seriously devoted to the paramount claims “Oh," she answered, "you are not igno. of the eternal world, she was always cheerrant of him; speak to those who know ful, and often gave way to all her natural him not."

gaiety. Her conversation was animated, It became very difficult to catch all the and when she spoke of the affairs of salwords which fell from her mouth : but she vation, it was with admirable singleness of was heard distinctly to say: “I die happy heart and mind : it was from the abun-I die in Christ-I have been, a stranger dance of the heart that the mouth spoke. here below, but I am returning to my own The influence of her Christian spirit was country.” She could not continue, though remarked and felt by all around her. she made many painful efforts to speak. “ The preaching which she loved, was At last, in a very sweet, and most touching that where the Gospel is presented in all its and plaintive tone, she said, “I am so aspects ; where the wretchedness of man tired.'

and his recovery by faith, are the cornerHer husband kissed her forehead, covered stone of the building. She required, in the with the cold sweat of death, and said to preacher, neither laboured style nor elegant her, “ Dear Eliza, I shall soon rejoin you, action, but a profound knowledge of ScripI shall endeavour to follow in your steps." ture, and a natural and feeling display of She uttered twice the word, “Amen! the truths of salvation. Amen!" An expression of delight spread “ Christians! in every part of the acover her features, and then she added, count which we have given you, there is “ Now, Lord, deliver me! Amen!"

set forth an important truth, which we pray These were her last words: her mission God to impress on all your minds and on on earth was ended. But how lovely a all your hearts : it is, that even in this premission had it been! No one ever con- sent world, there is a blessing greater than jectured the good which she did, nor the fortune, or reputation, or rank, or bealthdiscernment with which she did it. Her a blessing, which the torments of the most disinterestedness was singular. She took painful disease cannot take away from the high ground; keeping alone in view the

happy soul which possesses it-a blessing advancement of Christ's kingdom in the which renders us happy in death, and will earth. Therefore, is her memory so blessed render us yet more happy in eternity-this wherever she was known in her short life. blessing is, the love of God-the peace of Her death produced an indescribable sensa- God.


" Let us all from this moment, labour to merce, that it does not awaken amongst obtain that peace which passeth under- them that love of science, that spirit of standing !"

invention, and that freedom of thought, which it uniformly excites and fosters,

whenever it is allowed to take its own CHINA.

course without limit or interference. Fa

vourable results have hitherto followed the To the Editor of the Evangelical Magazine. practising of medicine and surgery, and will

continue to do so. It is a department of DEAR S.R,—The long extract from Dr. benevolence peculiarly adapted to China. Parker's interesting and candid letter, which “ Heal the sick,” is our motto, constitut. you kindly inserted in the Magazine for

ing alike the injunction under which we March, could not, I think, fail, in con

act, and the object at which we aim, and nexion with the striking appeal of Mr. which, with the blessing of God, we hope Legge's which preceded it, to excite in the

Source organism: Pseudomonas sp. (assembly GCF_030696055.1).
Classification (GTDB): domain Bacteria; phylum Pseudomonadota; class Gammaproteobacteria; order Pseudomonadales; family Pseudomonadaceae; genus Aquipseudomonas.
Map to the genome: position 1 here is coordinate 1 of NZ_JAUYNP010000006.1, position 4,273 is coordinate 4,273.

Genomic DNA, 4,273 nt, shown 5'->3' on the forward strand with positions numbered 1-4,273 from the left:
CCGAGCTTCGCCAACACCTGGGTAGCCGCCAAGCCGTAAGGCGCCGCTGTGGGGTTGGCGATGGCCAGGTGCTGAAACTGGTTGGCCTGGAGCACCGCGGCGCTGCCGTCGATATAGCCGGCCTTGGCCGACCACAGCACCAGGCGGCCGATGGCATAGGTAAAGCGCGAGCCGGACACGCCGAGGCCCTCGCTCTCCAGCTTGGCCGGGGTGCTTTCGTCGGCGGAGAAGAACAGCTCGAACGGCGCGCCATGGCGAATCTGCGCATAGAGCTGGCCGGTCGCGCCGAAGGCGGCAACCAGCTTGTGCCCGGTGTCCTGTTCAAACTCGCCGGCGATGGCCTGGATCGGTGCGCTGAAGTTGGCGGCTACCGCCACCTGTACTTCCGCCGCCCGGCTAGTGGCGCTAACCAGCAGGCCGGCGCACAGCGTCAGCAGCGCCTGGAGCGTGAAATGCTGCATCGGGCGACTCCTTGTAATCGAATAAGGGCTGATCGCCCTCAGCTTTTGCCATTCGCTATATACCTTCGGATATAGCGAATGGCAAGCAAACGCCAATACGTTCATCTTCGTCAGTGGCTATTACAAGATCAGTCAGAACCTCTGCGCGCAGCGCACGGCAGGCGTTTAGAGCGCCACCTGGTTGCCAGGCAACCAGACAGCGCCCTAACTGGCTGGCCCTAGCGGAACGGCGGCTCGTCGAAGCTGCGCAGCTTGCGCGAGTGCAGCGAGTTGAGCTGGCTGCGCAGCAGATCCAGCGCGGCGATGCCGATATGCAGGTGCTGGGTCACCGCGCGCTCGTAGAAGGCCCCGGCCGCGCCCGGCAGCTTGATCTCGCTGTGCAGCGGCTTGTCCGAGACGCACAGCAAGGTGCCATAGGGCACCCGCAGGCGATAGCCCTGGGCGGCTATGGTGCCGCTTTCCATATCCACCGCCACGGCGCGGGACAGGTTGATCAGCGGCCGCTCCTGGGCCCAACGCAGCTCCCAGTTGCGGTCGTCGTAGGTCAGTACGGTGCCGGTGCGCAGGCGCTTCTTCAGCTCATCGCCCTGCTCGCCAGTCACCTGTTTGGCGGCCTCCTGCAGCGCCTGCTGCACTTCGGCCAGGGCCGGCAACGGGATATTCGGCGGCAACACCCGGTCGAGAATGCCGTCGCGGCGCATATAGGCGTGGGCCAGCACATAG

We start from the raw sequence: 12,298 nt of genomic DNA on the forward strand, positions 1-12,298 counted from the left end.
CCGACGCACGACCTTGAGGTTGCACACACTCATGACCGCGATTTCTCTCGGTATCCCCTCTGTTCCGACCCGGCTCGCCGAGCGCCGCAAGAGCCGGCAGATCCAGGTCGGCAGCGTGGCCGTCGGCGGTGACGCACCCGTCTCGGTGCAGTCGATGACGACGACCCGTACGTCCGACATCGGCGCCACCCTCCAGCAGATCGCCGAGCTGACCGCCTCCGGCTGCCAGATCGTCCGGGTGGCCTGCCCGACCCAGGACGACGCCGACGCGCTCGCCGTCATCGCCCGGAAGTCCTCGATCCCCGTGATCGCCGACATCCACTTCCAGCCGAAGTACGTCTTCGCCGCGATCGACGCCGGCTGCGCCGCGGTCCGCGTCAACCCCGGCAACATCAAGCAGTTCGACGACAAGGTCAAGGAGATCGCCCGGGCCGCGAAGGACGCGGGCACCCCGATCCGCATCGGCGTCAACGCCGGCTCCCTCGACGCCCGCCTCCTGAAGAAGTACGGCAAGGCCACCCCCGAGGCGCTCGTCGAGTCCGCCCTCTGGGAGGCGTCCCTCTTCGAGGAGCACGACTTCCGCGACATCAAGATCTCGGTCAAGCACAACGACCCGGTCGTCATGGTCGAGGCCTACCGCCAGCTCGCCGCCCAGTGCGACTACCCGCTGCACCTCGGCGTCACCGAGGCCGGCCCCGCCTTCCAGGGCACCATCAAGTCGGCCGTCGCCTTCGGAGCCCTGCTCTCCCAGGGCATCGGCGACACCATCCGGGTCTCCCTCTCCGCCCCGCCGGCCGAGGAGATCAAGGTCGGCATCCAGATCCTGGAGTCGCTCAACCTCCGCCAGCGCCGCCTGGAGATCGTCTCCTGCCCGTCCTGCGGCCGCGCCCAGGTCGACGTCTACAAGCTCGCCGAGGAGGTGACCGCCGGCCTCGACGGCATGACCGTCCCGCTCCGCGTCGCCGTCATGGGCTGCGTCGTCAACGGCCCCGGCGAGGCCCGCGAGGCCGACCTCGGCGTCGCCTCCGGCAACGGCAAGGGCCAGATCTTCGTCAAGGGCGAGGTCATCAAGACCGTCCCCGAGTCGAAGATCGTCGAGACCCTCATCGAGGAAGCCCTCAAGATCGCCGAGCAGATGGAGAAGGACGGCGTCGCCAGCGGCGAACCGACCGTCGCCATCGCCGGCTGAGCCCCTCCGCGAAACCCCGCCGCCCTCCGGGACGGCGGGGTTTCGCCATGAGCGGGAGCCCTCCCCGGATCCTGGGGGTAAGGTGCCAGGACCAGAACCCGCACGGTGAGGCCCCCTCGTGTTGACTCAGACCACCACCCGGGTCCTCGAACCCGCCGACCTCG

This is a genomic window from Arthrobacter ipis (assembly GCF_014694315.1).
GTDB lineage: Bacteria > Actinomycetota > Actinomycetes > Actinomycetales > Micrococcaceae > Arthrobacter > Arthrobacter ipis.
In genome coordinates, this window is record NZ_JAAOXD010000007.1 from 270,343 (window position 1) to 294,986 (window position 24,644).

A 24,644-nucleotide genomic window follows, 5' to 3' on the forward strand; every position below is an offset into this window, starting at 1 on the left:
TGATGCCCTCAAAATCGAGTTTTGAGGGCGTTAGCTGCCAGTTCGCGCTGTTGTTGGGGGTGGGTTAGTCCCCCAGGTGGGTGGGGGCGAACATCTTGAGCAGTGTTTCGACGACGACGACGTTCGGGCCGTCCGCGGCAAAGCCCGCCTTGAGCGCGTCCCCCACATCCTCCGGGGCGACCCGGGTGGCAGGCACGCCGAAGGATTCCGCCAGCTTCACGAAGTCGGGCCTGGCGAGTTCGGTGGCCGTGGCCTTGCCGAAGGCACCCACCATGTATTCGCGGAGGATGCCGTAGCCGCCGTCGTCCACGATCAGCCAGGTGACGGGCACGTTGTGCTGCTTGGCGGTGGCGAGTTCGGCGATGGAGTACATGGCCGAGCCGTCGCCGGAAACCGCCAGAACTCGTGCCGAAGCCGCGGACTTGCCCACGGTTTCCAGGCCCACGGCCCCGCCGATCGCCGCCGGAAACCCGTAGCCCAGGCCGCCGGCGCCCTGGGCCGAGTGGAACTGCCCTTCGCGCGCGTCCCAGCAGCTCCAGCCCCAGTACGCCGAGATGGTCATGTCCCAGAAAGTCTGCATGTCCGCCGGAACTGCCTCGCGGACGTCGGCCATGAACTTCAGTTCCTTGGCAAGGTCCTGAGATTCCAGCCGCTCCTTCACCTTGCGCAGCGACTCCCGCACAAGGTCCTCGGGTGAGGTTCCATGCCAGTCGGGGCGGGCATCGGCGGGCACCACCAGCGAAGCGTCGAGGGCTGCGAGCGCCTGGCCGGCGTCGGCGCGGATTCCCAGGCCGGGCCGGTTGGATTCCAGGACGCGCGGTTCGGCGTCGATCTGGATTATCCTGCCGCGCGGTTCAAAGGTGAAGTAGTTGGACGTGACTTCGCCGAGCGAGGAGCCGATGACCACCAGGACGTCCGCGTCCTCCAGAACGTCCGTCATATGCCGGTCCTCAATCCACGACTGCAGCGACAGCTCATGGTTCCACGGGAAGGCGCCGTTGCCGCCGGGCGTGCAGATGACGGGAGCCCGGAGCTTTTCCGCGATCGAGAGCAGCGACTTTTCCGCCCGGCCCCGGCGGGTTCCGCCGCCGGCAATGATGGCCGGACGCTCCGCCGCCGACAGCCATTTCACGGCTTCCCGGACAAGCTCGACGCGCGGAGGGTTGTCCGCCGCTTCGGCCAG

to accomplish by means of scientific prac. minds of all who carefully perused them, a tice in the exercise of an unbought and deep and permanent interest in, and prayer- untiriog kindness. We have called ours a fal importunity for, the advancement of our Missionary Society, because, we trust, it Saviour's kingdom in China. To impress will advance the cause of missions; and still farther upon the Christian public “the because we want men to fill our ipstitutions surpassing claims of this empire as a field

who, to requisite skill and experience, add for missionary exertion," and to afford in- the self-denial and the high moral qualities, formation respecting the nature and objects which are usually looked for in a missionof the Medical Missionary Society, which ary. For the agents by whom we are to was alluded to in Dr. P.'s letter, and re

carry our object into execution, we must gularly organised at a public meeting, held

look to the missionary boards in Great in the rooms of the General Chambers of

Britain and the United States. They have Commerce, at Canton, on the 21st of Feb.,

it in their power to help us, and are best 1838, I enclose to you an abstract of the qualified to select men that are fitted to address which was ably drawn up by the

execute our designs. We do not engage to chief founders of it, and which, if you can support such individuals, but we offer them insert in either the next or following num- hospitals with every other necessary and ber of your excellent Magazine, you will suitable accommodation and means of greatly oblige me and my Christian friends, effecting good. Men of eminent qualificaand, I hope, confer benefit upon the Chi- tions and tried character are indispensable nese Mission.

for the successful prosecution of the work, I remain,

for on them the destinies of the society are With much respect and esteem, suspended. If they fail, it fails. Their Yours sincerely,

success is its success. By the employment B. H. of such an agency, the way will be paved to

a higher place in the confidence and esteem Abstraet of the Address.

of the Chinese, which will tend to put our The object of this society is to encourage

commerce and all our intercourse with this the practice of medicine and surgery among

nation upon a more desirable footing, and the Chinese, and to extend to them some

to open avenues for the introduction of of those benefits which Christianity and

those sciences, and that religion to which science have conferred upon ourselves. To

we owe our greatness, by which we are restore health, to ease pain, or, in any way,

enabled to act a useful part in this life, and to diminish the sum of human misery,

which fit us for the enjoyment of a better forms an object worthy of the philanthro

life hereafter. And it will not be denied, pist; but, in the prosecution of our views,

that these form desiderata of no ordinary we look forward to far higher results than